The claim that you need to eat many smaller meals per day to “stoke the metabolic” fire and accelerate fat loss and control hunger, has been part of the mainstream diet advice for quite some time.

It seems to make sense at first.

When you eat, your metabolic rate increases as it breaks down the food. Thus, if you eat every few hours, your metabolism will remain in a constantly elevated state, right? And nibbling on food throughout the day should help with appetite control, right?

Well, like many of the myths that seem to make sense on paper, they just don’t pan out in clinical research.

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Meal Frequency, Your Metabolism, and Weight Loss

Each type of macronutrient (protein, carbohydrate, and fat) requires varying amounts of energy to break down and process. This is the thermic effect of food, and is the metabolic “boost” that comes with eating.

The magnitude and duration of that boost depends on how much you eat. A small meal causes a small metabolic spike that doesn’t last very long, whereas a large meal produces a larger spike that lasts longer.

So the question, then, is does more, smaller meals per day increases total energy expenditure over a 24-hour period than fewer, larger meals?

Well, in an extensive review of literature, scientists at the French National Institute of Health and Medical Research looked at scores of studies comparing the thermic effect of food in a wide variety of eating patterns, ranging from 1-17 meals per day.In terms of 24-hour energy expenditure, they found no difference between nibbling and gorging. Small meals caused small, short metabolic boosts, and large meals caused larger, longer boosts, and by the end of each day, they balanced out in terms of total calories burned.

We can also look to a weight loss study conducted by the University of Ontario, which split into two dietary groups: 3 meals per day and 3 meals plus 3 snacks per day, with both in a caloric restriction for weight loss. After 8 weeks, 16 participants completed the study and researchers found no significant difference in average weight loss, fat loss, and muscle loss.

So, while increasing meal frequency can make dieting more enjoyable for some, it doesn’t help us burn more energy and thus lose more fat.

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Meal Frequency and Appetite

A study conducted by the University of Missouri with 27 overweight/obese men found that after 12 weeks of dieting to lose weight, increasing protein intake improved appetite control, but meal frequency (3 vs. 6 meals per day) had no effect.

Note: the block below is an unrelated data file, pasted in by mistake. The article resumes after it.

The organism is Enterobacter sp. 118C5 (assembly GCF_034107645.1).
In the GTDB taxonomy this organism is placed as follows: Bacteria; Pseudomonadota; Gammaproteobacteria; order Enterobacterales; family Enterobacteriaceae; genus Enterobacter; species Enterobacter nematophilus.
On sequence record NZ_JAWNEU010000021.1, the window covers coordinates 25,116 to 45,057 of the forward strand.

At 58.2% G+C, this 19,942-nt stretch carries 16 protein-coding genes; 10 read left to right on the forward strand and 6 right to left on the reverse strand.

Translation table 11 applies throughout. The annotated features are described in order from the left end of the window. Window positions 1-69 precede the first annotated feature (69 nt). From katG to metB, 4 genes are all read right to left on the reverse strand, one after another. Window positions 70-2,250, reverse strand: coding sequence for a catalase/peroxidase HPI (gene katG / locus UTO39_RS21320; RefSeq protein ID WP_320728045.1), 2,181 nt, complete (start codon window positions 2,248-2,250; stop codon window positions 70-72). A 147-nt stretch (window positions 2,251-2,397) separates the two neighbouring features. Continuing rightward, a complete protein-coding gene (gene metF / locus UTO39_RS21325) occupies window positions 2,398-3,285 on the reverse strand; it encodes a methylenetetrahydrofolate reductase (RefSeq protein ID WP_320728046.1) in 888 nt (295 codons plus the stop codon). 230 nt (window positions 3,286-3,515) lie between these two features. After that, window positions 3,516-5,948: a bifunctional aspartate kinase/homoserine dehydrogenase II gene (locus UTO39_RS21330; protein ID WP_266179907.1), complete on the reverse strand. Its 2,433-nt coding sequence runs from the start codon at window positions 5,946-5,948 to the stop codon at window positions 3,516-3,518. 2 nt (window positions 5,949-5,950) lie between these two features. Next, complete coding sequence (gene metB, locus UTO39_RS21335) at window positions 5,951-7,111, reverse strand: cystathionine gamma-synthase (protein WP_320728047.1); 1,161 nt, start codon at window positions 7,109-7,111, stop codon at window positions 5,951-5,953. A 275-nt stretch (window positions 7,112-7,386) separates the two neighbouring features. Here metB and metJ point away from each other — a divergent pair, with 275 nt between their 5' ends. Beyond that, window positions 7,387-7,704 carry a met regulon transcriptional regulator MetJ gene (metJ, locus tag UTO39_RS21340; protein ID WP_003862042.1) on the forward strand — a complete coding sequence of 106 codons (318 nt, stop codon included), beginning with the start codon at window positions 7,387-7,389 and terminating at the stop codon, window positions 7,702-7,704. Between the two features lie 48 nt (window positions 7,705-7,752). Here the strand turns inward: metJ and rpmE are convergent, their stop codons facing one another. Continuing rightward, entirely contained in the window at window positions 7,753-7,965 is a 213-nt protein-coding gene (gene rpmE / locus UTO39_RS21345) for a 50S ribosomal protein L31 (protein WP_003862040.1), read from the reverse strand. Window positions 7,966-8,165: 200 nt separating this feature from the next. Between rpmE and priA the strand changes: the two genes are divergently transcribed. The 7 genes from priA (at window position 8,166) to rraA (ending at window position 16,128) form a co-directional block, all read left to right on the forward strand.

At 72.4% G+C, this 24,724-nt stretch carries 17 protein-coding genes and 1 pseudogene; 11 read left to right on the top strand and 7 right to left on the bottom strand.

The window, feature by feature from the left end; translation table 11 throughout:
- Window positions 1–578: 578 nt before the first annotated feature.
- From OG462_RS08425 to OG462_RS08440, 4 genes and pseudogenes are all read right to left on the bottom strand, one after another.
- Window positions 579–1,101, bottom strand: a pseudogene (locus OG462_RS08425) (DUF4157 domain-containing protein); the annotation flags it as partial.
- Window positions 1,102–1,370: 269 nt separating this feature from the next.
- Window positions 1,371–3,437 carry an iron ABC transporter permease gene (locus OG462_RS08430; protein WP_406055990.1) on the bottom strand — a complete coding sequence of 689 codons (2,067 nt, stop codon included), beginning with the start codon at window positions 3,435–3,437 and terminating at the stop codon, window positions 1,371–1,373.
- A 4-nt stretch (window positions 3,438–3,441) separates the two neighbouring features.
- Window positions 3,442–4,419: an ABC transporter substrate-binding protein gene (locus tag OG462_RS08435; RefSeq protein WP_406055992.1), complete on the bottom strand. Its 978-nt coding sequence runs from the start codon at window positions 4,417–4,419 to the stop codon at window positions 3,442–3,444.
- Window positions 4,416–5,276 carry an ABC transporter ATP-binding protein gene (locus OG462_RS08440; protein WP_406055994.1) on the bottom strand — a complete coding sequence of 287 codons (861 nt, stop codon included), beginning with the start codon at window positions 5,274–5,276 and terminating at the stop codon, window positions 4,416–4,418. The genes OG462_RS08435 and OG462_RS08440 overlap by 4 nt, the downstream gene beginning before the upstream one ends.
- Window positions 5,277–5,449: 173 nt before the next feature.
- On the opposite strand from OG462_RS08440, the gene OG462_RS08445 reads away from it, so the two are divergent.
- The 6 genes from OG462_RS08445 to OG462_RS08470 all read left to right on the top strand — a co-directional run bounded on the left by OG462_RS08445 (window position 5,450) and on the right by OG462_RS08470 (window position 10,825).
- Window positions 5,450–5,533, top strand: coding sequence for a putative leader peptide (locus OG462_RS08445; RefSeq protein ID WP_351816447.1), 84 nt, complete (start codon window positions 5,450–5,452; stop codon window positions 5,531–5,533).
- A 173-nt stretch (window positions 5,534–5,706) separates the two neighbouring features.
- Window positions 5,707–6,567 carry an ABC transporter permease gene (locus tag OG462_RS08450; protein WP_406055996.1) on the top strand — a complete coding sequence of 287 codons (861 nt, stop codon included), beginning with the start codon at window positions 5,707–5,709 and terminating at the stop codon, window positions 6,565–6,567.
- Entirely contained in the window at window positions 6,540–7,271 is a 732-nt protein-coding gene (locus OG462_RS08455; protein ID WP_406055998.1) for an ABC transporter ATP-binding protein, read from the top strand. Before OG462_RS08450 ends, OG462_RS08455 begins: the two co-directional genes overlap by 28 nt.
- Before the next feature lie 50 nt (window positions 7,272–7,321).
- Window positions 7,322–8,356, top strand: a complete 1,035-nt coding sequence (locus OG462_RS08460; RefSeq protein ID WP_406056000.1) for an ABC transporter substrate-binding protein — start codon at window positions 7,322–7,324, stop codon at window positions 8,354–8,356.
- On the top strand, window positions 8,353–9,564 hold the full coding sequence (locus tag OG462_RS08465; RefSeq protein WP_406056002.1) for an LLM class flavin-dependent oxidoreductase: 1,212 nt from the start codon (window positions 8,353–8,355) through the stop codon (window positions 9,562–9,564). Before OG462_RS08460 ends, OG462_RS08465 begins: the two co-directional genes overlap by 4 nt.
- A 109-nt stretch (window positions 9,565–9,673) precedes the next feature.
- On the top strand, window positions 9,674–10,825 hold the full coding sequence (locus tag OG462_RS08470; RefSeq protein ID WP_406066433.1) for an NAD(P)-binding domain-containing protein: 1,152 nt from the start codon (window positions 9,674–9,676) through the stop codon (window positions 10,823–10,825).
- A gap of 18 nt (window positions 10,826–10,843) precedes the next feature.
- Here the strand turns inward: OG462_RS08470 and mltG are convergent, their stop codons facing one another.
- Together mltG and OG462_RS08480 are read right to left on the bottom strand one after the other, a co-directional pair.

The University of Kansas investigated the effects of meal frequency and protein intake on perceived appetite, satiety, and hormonal responses in overweight/obese men. They found that higher protein intake led to greater feelings of fullness, and that 6 meals actually resulted in lower daily fullness than 3 meals.

On the other hand, you can find studies wherein participants were less satiated on 3 meals per day, and found that increasing meal frequency increased feelings of fullness and made it easier to stick to their diets.

The bottom line is that there are many variables involved, including psychological ones, and clinical evidence shows that both more or fewer meals per day are effective for weight loss, and have no inherent drawbacks or advantages in terms of metabolic rate and appetite control.

So How Many Meals per Day, Then?

You might be surprised to learn that I often recommend that people eat several smaller meals per day.


Because, in my experience coaching hundreds of people, many are like me and prefer the feeling of more, smaller meals as opposed to fewer, larger ones. I personally don’t like eating 800-1,000 calories to then feel stuffed for several hours. I much prefer a 400-calorie meal that leaves me satisfied for a few hours, followed by another smaller meal with different food, and so forth.

As the cliché goes, the best dietary protocol is the one you’ll stick to, and reducing psychological stress goes far in increasing diet compliance and thus overall effectiveness.

That said, if someone can’t or doesn’t want to eat frequently, then we work out a meal plan with fewer, larger meals that fits their preferences or lifestyle. For some people, an intermittent fasting approach actually works best.

The bottom line is our hunger patterns are established by our regular meal patterns, so it’s usually easiest to work around this, not against it.

What’s your take on meal frequency? Have anything else to share? Let me know in the comments below!

+ Scientific References